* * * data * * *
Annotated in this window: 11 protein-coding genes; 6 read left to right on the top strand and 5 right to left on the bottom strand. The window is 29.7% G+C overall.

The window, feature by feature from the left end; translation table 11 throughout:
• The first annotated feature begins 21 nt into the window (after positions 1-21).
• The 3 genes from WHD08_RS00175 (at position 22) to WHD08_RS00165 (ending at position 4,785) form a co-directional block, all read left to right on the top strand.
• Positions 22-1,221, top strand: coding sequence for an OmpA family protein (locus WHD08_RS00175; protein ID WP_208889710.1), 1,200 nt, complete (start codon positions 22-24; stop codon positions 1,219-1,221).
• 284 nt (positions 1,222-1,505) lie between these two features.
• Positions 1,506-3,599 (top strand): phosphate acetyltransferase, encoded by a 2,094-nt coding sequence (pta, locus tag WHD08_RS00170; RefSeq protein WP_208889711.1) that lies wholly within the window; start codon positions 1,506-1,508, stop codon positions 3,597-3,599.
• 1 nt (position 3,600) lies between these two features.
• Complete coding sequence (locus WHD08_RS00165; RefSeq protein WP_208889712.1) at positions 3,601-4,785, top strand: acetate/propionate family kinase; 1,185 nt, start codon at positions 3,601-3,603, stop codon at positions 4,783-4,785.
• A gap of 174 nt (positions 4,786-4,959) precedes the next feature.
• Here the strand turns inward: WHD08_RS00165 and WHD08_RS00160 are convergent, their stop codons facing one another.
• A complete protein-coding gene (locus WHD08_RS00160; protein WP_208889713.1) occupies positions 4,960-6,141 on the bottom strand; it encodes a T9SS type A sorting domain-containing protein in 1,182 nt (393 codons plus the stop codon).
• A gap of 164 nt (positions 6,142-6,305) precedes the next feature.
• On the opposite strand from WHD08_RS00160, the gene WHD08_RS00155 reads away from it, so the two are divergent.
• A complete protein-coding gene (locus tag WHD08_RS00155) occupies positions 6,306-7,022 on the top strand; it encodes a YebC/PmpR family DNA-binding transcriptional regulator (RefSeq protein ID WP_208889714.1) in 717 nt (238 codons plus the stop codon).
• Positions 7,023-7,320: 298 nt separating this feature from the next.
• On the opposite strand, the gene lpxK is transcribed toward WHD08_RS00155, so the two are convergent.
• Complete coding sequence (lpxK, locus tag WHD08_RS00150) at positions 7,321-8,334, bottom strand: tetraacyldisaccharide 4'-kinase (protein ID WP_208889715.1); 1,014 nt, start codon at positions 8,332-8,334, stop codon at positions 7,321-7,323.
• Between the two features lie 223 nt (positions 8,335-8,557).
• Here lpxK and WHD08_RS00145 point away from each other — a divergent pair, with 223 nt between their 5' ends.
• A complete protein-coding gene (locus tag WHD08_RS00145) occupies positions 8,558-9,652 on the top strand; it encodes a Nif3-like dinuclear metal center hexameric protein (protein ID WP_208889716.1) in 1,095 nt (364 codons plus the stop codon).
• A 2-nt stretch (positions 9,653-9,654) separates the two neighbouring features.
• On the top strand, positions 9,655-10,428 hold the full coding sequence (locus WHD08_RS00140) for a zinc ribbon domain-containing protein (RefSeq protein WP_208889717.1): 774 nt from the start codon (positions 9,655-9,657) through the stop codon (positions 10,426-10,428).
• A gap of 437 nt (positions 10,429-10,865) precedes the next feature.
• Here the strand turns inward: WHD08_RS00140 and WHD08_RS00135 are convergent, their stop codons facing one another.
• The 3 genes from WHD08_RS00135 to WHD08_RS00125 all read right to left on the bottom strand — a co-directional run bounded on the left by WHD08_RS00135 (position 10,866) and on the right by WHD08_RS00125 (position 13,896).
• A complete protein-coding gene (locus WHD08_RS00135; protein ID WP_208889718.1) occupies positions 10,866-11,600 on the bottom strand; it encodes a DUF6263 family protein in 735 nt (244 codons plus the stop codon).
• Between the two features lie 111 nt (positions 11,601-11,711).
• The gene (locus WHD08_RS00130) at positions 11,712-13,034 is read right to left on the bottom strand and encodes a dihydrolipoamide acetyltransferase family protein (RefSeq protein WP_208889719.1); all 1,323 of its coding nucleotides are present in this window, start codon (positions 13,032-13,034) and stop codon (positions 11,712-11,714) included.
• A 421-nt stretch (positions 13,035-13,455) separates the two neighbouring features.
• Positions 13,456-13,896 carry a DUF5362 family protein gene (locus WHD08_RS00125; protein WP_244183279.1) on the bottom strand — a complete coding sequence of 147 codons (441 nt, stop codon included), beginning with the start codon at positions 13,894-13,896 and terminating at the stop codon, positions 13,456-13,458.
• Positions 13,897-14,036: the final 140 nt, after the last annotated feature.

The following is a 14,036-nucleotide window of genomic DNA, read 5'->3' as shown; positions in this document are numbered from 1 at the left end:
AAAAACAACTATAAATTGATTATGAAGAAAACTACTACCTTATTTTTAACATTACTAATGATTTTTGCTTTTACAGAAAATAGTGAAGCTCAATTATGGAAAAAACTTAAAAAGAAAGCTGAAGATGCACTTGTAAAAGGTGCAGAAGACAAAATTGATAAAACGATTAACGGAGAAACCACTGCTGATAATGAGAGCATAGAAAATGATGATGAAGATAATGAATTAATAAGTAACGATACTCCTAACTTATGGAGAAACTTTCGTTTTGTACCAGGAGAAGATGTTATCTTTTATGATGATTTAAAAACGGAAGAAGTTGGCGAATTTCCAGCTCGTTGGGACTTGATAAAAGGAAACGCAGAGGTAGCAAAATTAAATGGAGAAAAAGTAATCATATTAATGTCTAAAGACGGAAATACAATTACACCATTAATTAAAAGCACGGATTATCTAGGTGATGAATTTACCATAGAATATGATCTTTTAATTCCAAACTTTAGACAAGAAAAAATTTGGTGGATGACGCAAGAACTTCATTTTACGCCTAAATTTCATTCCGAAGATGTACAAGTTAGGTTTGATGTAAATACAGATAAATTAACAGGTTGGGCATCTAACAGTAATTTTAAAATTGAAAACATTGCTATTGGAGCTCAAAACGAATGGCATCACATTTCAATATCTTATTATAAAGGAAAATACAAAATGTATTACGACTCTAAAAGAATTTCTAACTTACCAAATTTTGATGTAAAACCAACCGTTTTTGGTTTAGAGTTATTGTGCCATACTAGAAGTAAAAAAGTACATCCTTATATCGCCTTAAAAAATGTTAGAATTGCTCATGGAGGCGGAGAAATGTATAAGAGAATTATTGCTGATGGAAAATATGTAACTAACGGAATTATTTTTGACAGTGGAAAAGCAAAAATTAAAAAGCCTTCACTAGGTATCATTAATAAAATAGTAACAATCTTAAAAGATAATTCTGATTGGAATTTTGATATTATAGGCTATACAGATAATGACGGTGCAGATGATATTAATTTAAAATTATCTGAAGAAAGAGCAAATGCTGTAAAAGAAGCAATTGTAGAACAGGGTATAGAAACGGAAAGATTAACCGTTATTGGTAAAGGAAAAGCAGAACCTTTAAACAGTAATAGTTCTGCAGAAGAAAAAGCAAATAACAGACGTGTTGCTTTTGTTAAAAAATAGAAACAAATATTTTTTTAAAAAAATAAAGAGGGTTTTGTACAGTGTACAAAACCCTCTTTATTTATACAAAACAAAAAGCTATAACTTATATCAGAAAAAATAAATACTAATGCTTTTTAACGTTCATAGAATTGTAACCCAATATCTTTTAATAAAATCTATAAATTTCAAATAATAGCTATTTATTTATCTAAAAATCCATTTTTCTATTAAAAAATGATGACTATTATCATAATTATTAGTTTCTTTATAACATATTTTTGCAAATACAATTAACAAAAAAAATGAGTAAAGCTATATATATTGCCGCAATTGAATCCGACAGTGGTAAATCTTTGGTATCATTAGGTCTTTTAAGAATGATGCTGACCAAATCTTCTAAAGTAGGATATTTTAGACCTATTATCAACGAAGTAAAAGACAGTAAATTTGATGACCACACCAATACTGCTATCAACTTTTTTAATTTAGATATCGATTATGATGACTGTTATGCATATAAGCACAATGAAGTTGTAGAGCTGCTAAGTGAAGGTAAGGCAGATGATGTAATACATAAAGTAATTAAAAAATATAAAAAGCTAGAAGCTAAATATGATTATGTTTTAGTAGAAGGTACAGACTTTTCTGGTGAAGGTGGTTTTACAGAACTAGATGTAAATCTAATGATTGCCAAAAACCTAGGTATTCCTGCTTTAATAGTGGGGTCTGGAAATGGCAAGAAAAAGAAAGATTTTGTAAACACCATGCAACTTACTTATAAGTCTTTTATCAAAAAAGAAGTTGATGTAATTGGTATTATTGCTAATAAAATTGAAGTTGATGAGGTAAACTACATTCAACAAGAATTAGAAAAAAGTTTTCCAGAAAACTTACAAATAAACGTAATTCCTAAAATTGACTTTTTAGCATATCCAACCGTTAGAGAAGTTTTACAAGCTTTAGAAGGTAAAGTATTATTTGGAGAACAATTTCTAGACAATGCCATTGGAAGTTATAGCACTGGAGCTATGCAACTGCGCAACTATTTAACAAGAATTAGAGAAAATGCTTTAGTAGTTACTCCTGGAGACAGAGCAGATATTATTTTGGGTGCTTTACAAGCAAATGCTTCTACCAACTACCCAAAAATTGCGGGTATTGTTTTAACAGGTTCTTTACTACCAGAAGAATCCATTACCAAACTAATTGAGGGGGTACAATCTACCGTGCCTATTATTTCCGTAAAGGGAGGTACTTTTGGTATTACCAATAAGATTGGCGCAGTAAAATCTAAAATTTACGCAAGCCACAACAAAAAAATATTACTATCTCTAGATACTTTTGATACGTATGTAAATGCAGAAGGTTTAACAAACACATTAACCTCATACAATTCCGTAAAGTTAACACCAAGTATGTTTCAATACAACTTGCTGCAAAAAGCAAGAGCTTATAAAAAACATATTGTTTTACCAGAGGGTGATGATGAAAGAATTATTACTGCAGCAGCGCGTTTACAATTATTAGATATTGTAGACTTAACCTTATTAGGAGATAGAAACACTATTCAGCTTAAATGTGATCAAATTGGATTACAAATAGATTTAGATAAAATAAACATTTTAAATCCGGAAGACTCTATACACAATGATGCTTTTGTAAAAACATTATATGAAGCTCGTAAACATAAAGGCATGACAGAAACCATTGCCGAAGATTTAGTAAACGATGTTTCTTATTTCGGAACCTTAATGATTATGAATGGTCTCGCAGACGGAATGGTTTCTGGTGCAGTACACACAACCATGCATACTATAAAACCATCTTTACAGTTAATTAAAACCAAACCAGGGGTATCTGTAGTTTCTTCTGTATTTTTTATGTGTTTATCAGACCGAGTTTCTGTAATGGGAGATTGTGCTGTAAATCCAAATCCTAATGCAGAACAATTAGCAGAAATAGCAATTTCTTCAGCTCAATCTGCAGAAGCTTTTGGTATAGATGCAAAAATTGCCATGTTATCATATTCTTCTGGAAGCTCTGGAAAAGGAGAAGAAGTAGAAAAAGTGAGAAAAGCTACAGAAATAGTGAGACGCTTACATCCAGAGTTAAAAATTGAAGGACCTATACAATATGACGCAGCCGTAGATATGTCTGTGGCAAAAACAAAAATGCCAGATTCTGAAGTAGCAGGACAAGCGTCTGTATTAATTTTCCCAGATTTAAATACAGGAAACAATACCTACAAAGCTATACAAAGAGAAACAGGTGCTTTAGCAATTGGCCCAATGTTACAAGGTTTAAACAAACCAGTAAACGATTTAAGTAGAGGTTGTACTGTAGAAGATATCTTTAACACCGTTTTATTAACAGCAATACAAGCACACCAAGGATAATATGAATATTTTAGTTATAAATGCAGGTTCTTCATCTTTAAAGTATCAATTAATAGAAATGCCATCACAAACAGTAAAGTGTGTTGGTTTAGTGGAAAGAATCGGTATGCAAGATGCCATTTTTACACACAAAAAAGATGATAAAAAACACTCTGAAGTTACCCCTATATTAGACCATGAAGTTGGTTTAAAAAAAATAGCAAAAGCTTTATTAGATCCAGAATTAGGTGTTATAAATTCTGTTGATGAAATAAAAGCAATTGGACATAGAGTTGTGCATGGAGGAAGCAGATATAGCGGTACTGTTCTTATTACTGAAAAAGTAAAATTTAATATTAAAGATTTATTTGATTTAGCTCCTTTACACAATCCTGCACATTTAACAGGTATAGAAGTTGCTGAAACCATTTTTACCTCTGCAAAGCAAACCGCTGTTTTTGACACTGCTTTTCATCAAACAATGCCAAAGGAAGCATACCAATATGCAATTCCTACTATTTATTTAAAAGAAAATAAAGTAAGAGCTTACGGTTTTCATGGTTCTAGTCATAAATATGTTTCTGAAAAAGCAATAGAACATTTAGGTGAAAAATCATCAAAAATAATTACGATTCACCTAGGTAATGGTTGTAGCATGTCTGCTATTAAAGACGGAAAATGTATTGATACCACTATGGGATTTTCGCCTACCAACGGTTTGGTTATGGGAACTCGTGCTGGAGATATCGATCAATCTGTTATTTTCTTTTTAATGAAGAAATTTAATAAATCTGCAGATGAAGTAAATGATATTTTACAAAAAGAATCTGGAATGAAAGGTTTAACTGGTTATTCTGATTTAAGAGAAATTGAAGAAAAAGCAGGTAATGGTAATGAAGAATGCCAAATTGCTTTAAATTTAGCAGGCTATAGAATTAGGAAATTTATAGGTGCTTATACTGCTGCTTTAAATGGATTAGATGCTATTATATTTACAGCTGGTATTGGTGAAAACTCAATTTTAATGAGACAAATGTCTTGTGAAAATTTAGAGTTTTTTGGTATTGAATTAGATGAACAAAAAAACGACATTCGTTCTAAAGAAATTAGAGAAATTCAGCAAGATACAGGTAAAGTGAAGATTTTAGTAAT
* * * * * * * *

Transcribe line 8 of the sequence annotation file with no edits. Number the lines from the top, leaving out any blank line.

• 1 nt (position 3,600) lies between these two features.